Above is another of those “happy accidents” where we made a mistake while making a photograph of the “Sound & Light” show (see below) at the Karnak Temple. Never just delete an image because “you goofed.” Some of our more memorable images were the result of such goofs… ☺
Our second full day in Egypt had us driving from Aswan to Luxor. We first went to Kom Ombo to see another temple that made us wonder if this was real or not (it was real!). The carvings on the wall are so clear that anyone with a rudimentary knowledge of ancient Egyptian could easily read them. They write from left-to-right or right-to-left, or even vertically, and sometimes all three in a single narrative. The snake and crocodile (right-column) points the direction of the beginning of the text. Sounds facetious, but our guide, Ismael, actually has a degree in Egyptology, and could read them easily! ☺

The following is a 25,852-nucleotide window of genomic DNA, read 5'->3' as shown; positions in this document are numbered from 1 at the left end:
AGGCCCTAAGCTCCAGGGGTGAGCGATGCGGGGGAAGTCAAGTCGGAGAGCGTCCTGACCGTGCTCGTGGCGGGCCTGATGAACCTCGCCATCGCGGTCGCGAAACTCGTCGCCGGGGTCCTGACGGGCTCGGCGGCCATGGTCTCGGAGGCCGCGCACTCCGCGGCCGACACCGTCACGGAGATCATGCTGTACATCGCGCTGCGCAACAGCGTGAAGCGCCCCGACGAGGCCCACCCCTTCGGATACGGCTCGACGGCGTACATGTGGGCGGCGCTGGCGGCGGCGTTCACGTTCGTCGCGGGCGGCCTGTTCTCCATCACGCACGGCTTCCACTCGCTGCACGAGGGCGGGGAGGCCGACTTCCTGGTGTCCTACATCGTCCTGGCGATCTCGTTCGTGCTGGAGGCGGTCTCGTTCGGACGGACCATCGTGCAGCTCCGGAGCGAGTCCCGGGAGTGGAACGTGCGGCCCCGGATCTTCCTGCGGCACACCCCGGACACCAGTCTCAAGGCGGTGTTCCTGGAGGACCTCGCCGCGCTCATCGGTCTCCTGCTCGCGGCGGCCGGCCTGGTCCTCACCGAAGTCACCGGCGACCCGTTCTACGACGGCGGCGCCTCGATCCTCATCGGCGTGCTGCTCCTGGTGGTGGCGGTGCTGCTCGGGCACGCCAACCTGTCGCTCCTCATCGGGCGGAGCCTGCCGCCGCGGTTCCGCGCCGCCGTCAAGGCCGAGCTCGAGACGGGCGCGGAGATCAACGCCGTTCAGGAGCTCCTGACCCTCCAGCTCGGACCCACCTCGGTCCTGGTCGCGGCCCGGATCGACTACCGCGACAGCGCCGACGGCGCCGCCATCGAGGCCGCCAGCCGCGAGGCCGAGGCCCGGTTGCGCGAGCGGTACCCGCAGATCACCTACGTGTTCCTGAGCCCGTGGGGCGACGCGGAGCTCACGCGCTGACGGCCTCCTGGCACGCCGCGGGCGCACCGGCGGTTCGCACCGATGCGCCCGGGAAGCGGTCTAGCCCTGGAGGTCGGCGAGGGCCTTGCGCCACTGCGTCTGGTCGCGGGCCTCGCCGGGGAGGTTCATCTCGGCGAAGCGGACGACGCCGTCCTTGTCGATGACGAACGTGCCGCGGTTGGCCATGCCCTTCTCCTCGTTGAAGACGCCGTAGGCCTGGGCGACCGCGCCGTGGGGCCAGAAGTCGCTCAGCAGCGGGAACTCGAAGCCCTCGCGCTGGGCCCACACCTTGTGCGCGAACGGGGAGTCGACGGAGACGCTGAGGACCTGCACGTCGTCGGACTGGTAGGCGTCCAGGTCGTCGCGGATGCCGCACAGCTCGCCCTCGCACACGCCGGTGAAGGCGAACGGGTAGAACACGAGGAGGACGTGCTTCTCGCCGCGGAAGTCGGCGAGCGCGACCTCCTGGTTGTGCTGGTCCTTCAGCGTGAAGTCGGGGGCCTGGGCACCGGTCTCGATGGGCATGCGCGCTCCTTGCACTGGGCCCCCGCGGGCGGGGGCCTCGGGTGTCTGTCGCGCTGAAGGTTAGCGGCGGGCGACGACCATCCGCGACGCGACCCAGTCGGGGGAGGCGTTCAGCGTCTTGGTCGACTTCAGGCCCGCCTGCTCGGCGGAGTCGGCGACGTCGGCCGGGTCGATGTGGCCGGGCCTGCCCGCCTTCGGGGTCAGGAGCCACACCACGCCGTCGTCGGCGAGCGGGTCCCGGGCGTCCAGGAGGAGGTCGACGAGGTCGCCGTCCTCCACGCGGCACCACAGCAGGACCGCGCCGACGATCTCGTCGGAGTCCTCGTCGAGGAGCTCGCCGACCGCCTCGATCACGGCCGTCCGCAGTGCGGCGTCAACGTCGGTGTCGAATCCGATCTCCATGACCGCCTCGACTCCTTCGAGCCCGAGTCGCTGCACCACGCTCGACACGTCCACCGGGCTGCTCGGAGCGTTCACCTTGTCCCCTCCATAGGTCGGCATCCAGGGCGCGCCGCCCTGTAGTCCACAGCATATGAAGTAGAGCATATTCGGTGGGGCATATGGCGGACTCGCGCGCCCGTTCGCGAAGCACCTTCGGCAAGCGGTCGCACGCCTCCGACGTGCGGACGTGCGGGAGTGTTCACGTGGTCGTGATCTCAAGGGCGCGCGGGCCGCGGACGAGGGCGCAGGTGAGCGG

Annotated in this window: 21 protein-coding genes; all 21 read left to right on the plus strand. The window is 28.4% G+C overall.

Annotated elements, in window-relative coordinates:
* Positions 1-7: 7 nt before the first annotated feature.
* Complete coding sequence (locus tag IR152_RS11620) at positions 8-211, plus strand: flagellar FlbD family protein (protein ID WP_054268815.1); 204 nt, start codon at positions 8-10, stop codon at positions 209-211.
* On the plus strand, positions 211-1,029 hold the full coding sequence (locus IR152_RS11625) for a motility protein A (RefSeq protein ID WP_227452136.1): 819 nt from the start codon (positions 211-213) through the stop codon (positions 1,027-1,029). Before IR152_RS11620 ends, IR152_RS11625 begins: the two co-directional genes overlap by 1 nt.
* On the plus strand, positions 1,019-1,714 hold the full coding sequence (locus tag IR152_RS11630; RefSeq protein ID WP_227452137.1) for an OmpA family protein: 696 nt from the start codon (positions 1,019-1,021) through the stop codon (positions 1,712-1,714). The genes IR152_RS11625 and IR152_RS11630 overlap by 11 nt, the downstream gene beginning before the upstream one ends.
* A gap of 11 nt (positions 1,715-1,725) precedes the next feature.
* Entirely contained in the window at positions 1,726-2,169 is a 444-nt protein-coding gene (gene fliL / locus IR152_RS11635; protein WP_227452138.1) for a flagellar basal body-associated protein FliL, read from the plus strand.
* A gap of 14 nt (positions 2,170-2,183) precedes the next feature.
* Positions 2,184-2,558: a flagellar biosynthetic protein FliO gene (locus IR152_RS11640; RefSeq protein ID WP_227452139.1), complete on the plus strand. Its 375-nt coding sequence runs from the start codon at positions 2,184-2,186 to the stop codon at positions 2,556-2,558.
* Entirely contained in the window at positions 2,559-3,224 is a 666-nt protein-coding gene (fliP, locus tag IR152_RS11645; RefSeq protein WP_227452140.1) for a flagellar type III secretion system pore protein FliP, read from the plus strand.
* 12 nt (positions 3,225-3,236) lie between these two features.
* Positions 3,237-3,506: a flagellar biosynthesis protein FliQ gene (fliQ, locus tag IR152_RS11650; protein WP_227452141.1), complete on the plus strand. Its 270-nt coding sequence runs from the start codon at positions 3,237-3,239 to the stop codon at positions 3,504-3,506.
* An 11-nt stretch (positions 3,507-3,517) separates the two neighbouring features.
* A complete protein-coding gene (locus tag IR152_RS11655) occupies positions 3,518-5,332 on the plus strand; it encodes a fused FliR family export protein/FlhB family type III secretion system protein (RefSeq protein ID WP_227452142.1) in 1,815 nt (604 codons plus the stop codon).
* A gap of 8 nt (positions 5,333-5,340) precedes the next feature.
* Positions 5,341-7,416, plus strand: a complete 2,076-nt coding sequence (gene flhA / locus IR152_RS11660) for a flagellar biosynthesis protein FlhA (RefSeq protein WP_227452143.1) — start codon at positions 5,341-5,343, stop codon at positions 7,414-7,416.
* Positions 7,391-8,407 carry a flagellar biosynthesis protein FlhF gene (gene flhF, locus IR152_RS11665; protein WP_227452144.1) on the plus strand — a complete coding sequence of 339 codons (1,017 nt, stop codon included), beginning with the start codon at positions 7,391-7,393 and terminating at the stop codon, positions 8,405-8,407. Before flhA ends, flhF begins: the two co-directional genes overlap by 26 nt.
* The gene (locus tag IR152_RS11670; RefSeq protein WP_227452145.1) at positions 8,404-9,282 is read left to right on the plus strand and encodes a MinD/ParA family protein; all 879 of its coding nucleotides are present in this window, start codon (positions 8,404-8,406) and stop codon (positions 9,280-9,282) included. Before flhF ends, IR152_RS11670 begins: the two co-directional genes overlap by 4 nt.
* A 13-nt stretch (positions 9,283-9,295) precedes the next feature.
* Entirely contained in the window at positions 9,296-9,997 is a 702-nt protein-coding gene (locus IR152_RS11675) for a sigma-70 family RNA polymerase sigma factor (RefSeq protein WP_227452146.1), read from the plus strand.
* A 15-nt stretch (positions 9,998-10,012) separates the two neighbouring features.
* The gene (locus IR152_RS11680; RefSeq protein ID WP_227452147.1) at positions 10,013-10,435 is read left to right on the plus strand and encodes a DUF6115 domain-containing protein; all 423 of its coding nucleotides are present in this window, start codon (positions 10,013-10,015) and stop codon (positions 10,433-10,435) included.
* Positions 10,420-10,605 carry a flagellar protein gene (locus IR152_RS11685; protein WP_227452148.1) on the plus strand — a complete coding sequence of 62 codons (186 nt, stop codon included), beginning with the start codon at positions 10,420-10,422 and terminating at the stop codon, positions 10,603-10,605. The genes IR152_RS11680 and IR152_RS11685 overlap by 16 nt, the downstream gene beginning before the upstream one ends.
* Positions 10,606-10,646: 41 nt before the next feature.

That night we went to the “Sound and Light” show at the Karnak Temple. It was a fascinating walk through the temples illuminated at night. We would hear a booming voice telling us what we were looking at, as the lights illuminated various areas. Then we would walk on to the next lit area.
We next explored the Valley of the Kings. This was a huge valley with more than 62 tombs, but only three of which we could enter, as shown above. You do not appreciate the findings of Howard Carter until you visit the Egyptian Museum in Cairo. The story is that Carter had spent 5 years unsuccessfully excavating. Two days before he was about to give up, he uncovered King Tut’s Tomb in this valley, which was one of the greatest finds in the history of archeology.
As we continued our drive, our guide Maru (top-center) asked if we wanted to stop and see where intricate tile carvings were made. We jumped at the chance, and ended up at the pottery shop shown above.
We also stopped at the temple of Amenophis III, then proceed to the Valley of the Queens, and the Temple of Hatshepsut. Much of this site was destroyed by an angry nephew, who sought to destroy any vestige of his aunt’s identity.
We ended the Luxor portion of our tour by seeing the Luxor Illuminated Show, just before we caught the overnight train to Cairo. Because of the dry heat of the desert, most of these “ruins” have been amazingly well preserved.